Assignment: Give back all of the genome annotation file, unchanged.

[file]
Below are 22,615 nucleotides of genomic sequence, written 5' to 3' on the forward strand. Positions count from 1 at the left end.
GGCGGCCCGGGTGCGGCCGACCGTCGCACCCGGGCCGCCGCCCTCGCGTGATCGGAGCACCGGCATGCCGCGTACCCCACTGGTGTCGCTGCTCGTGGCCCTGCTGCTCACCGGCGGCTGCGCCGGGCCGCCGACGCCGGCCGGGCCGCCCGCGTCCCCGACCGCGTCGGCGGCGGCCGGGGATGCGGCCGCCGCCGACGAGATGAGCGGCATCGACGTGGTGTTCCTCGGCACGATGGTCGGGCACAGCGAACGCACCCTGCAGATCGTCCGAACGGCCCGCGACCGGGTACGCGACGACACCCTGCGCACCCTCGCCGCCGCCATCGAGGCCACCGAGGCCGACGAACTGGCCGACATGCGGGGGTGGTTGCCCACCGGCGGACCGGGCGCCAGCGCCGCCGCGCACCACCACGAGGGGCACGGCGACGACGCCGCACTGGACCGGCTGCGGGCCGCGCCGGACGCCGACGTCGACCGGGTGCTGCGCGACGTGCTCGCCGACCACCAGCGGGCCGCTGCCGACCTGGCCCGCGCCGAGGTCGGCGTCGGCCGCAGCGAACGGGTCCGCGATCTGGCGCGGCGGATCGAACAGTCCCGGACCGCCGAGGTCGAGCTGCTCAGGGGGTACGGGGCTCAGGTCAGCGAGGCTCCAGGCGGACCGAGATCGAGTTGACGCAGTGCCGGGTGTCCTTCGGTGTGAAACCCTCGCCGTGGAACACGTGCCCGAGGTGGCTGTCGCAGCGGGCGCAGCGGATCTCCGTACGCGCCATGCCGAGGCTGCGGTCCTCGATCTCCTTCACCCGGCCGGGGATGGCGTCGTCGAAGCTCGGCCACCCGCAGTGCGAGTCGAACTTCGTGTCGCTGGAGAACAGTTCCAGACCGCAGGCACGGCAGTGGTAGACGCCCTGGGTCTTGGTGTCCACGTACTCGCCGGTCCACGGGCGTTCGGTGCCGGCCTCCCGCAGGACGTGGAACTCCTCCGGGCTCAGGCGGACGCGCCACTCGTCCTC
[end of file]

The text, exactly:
Below are 22,615 nucleotides of genomic sequence, written 5' to 3' on the forward strand. Positions count from 1 at the left end.
GGCGGCCCGGGTGCGGCCGACCGTCGCACCCGGGCCGCCGCCCTCGCGTGATCGGAGCACCGGCATGCCGCGTACCCCACTGGTGTCGCTGCTCGTGGCCCTGCTGCTCACCGGCGGCTGCGCCGGGCCGCCGACGCCGGCCGGGCCGCCCGCGTCCCCGACCGCGTCGGCGGCGGCCGGGGATGCGGCCGCCGCCGACGAGATGAGCGGCATCGACGTGGTGTTCCTCGGCACGATGGTCGGGCACAGCGAACGCACCCTGCAGATCGTCCGAACGGCCCGCGACCGGGTACGCGACGACACCCTGCGCACCCTCGCCGCCGCCATCGAGGCCACCGAGGCCGACGAACTGGCCGACATGCGGGGGTGGTTGCCCACCGGCGGACCGGGCGCCAGCGCCGCCGCGCACCACCACGAGGGGCACGGCGACGACGCCGCACTGGACCGGCTGCGGGCCGCGCCGGACGCCGACGTCGACCGGGTGCTGCGCGACGTGCTCGCCGACCACCAGCGGGCCGCTGCCGACCTGGCCCGCGCCGAGGTCGGCGTCGGCCGCAGCGAACGGGTCCGCGATCTGGCGCGGCGGATCGAACAGTCCCGGACCGCCGAGGTCGAGCTGCTCAGGGGGTACGGGGCTCAGGTCAGCGAGGCTCCAGGCGGACCGAGATCGAGTTGACGCAGTGCCGGGTGTCCTTCGGTGTGAAACCCTCGCCGTGGAACACGTGCCCGAGGTGGCTGTCGCAGCGGGCGCAGCGGATCTCCGTACGCGCCATGCCGAGGCTGCGGTCCTCGATCTCCTTCACCCGGCCGGGGATGGCGTCGTCGAAGCTCGGCCACCCGCAGTGCGAGTCGAACTTCGTGTCGCTGGAGAACAGTTCCAGACCGCAGGCACGGCAGTGGTAGACGCCCTGGGTCTTGGTGTCCACGTACTCGCCGGTCCACGGGCGTTCGGTGCCGGCCTCCCGCAGGACGTGGAACTCCTCCGGGCTCAGGCGGACGCGCCACTCGTCCTC